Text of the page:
(That actually is a serious question for those of you doubting me, I think that all my injuries in the last few years have been due to the road camber changing my gait)

    BBQ food? Maybe, if your meat is burnt on the outside and raw in the middle or drops on the floor before it lands on your plate….but then again you don’t need a barbie for it to do that!

    Road cambers do contribute to nagging injuries, just as continual running in one direction around a 400m track can do.

    There’s not too much you can do with regards to orthotics, shoes or running style. How about running there and back rather than a circuit?

  • seren nos wrote (see)

    whats the best exercises for  strengthening weak glute muscles


    You’ve got 3 gluts, all of which slightly differ in function. Strength in no substitute for stability and control….and if you’re coming back from injury or rehabbing an injury these will not help, but they will get the muscle(s) stronger.

    Glut Med: Clams, side lying leg out to the side, pelvic drops, single leg squat, planks with leg out to the side

    Glut Max: Single leg bridge, lunge, single leg dead lift, ballistic hop.

    Don’t worry about Glut Min, feel the burn, keep a very close eye on form…..

  •  seren nos wrote (see)

    just realised that I'm not being ignored.just that he is working backwards on the list image

    ...never ignored image

  • thank you


    no injury at the moment..i believe that they are the cause of most of my nigglesimage

  • Thanks Matt! In your experience what's the average recovery time for chronic insertional AT? I know everyone is different but I'm wondering if 6+ months is a bit extreme (I'm 35).

  • T.mouse wrote (see)

    I fell over in the summer, in the process bashing my left knee on tree stump / root? I don't actually remember. I hurt myself enough that I wasn't able to get up immediately. I had to walk 3 miles to pushy then cycle 8.5 miles home.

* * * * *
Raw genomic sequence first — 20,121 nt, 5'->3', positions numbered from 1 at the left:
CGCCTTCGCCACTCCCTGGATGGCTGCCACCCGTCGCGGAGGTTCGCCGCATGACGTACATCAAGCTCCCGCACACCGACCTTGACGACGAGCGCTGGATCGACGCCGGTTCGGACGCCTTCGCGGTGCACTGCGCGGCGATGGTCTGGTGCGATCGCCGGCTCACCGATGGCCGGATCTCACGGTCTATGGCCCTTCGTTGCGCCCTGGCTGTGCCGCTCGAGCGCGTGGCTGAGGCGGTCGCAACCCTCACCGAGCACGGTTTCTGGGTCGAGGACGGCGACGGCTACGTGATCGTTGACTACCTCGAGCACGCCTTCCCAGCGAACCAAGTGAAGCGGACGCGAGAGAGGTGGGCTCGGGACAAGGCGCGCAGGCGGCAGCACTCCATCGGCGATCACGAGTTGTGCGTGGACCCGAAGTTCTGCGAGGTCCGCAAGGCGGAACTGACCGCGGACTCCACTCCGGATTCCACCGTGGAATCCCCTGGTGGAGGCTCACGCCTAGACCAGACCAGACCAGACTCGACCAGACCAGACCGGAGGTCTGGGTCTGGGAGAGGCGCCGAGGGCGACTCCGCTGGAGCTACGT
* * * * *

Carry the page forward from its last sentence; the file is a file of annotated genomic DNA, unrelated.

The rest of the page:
My knee appears to be fine when running except when running downhill and that isn't consistant. I had a week out in the summer and forgot that I had hurt my knee afterward. Had no pain or discomfort for several weeks. However, I cycle commute and a couple of weeks of high mileage running and cycling and my knee started to hurt again in the same way. Swimming breaststroke will also aggravate it.

    I can't really quantify or identify the pain. If I kneel or knock my knee it will hurt. If I straighten my leg after sitting for a while it will hurt but then not. It doesn't hurt day to day, running doesn't hurt it, doing too much cycling can but yesterday I did a 10 mile sprint and didn't notice it.

    It seems to be related to getting a little stiff or tired and mostly moving in a sideways motion. ( I can't side step for example). Bit difficult to identify and work out what hurts as I can't induce pain, it'll hurt once then not again even if I do the same thing.

    For the most part it doesn't hurt unless I knock my knee or do too much. I can be no more specific about the pain than that, it's not behind the knee and not above the knee but anywhere in a u shape around the knee.

    Any ideas or anything I can do?


    Bashing anything that is boney is going to be painful – bone bruises, bleeds and hurts! So you learn to adapt the way you move but taking load off of the painful bit and putting it elsewhere.

    Turning your foot out slightly helps. This also lets your knee & thigh roll in and tissue at the front of your hip becomes tighter….but not enough for you to notice.

    The knee feels better, but how the kneecap sits on the front of the knee is in an “apparently” different place, because the thigh (& knee) has rolled in. Cycling, with the foot fixed exaggerates this, causing irritation behind the kneecap – as does swimming. Running downhill is also key, as the lack of control and the pull of gravity exaggerates the poor mechanics.

    Funnily enough the lack of easily identifiable and unrepeatable aggravating factors does make this look like a patella (kneecap) tracking issue, so does “not sure where it hurts” bit.

    I’d go for rolling on your ITB, a short blast of anti inflammatories (if you can) and see if you can stretch the tissue on the outside of your kneecap, by mobilising your patella…YouTube it! If you feel better with this, you know you’re on the right track.

  • seren nos wrote (see)

    thank you


    no injury at the moment..i believe that they are the cause of most of my nigglesimage

    Great! Stay that way....

  • The whole foot? Top or bottom.
    Its the whole foot and up into the lower leg but only on the right hand foot and leg.  I do about 30 miles or less most weeks.  I have had the barbecue out this week thoughimage

Sign In or Register to comment.